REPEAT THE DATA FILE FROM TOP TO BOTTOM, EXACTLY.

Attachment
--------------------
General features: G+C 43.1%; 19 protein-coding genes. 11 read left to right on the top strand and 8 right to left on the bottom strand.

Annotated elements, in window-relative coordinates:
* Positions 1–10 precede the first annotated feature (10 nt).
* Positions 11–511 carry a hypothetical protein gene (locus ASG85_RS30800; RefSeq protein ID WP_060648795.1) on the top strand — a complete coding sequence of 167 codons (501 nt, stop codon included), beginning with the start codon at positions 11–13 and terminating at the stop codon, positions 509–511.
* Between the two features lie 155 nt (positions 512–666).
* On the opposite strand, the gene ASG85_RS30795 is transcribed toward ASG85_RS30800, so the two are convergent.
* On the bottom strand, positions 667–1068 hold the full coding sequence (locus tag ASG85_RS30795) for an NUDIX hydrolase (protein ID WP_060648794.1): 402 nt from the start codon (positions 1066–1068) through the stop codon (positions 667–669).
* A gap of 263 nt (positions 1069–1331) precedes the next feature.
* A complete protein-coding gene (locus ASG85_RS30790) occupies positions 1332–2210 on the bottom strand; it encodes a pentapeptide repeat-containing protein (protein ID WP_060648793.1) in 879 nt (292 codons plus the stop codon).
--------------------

General features: G+C 43.1%; 19 protein-coding genes. 11 read left to right on the top strand and 8 right to left on the bottom strand.

Annotated elements, in window-relative coordinates:
* Positions 1–10 precede the first annotated feature (10 nt).
* Positions 11–511 carry a hypothetical protein gene (locus ASG85_RS30800; RefSeq protein ID WP_060648795.1) on the top strand — a complete coding sequence of 167 codons (501 nt, stop codon included), beginning with the start codon at positions 11–13 and terminating at the stop codon, positions 509–511.
* Between the two features lie 155 nt (positions 512–666).
* On the opposite strand, the gene ASG85_RS30795 is transcribed toward ASG85_RS30800, so the two are convergent.
* On the bottom strand, positions 667–1068 hold the full coding sequence (locus tag ASG85_RS30795) for an NUDIX hydrolase (protein ID WP_060648794.1): 402 nt from the start codon (positions 1066–1068) through the stop codon (positions 667–669).
* A gap of 263 nt (positions 1069–1331) precedes the next feature.
* A complete protein-coding gene (locus ASG85_RS30790) occupies positions 1332–2210 on the bottom strand; it encodes a pentapeptide repeat-containing protein (protein ID WP_060648793.1) in 879 nt (292 codons plus the stop codon).